The hole in Ozone layer has shrunk thanks to the ban of CFCs, Nasa has confirmed, after finding that chlorine levels are rapidly declining in Earth’s stratosphere.
Ozone layer on the mend, thanks to chemical ban By Eric Hand Jun. 30, 2016 , 2:00 PM Since it was discovered in 1985, the Antarctic ozone hole has been a potent symbol of humankind’s ability to
NASA has claimed that an international ban on chemical usage can help and save Ozone to recover. It said that an international ban on chlorine-containing man-made chemicals called chlorofluorocarbons (CFCs), has resulted in about 20 per cent less ozone depletion.
For the first time, direct observations of the Antarctic ozone hole show evidence of recovery due to the 1987 Montreal Protocol’s ban on a class of potent, ozone-depleting chemicals.
Paul Newman, chief earth scientist at NASA’s Goddard Space Flight Centre: «It’s really good news. «If ozone-depleting substances had continued to increase, we would have seen huge effects.
Satellite data shows that the Earth’s ozone layer is recovering — and scientists say it’s a direct result of a decades old international chemicals ban. The findings were published Thursday in the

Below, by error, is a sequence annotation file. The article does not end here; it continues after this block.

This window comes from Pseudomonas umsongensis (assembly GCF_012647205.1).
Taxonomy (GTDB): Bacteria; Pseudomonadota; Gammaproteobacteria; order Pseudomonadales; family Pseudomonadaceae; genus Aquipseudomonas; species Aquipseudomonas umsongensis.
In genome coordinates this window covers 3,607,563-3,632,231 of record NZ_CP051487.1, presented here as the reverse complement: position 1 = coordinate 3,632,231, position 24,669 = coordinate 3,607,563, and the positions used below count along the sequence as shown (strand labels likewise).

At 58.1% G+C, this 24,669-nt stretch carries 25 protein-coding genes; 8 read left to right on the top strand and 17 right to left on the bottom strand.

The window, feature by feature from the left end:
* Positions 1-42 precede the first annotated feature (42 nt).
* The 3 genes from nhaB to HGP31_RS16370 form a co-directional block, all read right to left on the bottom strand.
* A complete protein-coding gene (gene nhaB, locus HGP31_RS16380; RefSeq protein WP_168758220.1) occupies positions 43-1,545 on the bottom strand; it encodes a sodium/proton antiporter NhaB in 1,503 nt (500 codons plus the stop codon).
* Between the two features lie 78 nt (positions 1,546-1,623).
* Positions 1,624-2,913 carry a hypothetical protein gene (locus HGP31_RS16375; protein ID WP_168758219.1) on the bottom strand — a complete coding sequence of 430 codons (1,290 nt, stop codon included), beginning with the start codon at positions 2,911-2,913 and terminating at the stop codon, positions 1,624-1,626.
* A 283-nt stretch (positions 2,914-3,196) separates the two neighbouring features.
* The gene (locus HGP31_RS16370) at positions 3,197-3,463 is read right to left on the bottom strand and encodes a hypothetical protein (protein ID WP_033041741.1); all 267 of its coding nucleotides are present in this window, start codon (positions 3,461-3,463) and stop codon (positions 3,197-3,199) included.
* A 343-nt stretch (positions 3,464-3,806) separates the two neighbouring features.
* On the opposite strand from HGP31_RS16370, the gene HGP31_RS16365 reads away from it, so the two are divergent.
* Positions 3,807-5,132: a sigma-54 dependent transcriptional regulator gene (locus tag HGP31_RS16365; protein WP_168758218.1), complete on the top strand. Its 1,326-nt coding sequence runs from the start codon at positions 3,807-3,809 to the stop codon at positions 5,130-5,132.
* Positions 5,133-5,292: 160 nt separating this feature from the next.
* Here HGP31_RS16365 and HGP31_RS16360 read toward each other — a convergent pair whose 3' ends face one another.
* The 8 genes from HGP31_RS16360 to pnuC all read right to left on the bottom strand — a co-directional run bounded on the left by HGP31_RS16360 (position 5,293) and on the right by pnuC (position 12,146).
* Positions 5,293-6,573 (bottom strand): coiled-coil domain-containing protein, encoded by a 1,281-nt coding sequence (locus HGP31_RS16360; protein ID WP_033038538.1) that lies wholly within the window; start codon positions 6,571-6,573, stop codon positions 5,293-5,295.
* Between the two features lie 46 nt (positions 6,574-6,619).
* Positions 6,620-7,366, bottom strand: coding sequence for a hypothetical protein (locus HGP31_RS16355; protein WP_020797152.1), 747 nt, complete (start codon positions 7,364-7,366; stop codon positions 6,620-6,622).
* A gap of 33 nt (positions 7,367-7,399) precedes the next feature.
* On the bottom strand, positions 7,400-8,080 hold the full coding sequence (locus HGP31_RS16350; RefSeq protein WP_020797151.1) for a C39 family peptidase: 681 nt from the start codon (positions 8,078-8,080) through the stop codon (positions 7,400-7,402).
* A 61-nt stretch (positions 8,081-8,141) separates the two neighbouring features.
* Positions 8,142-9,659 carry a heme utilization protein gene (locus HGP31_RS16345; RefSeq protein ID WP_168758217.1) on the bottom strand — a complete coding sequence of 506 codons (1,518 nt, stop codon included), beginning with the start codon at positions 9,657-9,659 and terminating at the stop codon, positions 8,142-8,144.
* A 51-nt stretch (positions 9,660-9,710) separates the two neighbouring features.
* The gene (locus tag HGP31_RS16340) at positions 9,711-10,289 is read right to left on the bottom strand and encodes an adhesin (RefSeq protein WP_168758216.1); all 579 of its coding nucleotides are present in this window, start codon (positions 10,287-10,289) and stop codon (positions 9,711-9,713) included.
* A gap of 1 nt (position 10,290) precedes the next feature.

The ozone layer is HEALING: Hole over Antarctica is closing thanks to a worldwide ban on the damaging chemicals, NASA confirms. Ozone layer over the Antarctic is starting to recover from chemical
WASHINGTON: An international ban on chlorine-containing man-made chemicals called chlorofluorocarbons (CFCs), has resulted in about 20 per cent less ozone depletion, NASA said.
NASA has confirmed that the ozone hole above the Antarctic is starting to close up ever since the ban was imposed through the 1987 Montreal Protocol. Data from NASA’s Aura satellite showed the success of the ban, with 20 percent less depletion of the ozone layer since 2005.
NASA.gov brings you the latest images, videos and news from America’s space agency. Get the latest updates on NASA missions, watch NASA TV live, and learn about our quest to reveal the unknown and benefit all humankind.
A hole in the ozone layer that appeared above Antarctica in the 1980s has shrunk thanks to a worldwide ban on damaging chemicals, the United States Aeronautic Space Agency (NASA) has confirmed.
The ozone layer in the lower stratosphere remains dangerously thin in mid-latitude areas. This could be due to chemicals left unchecked.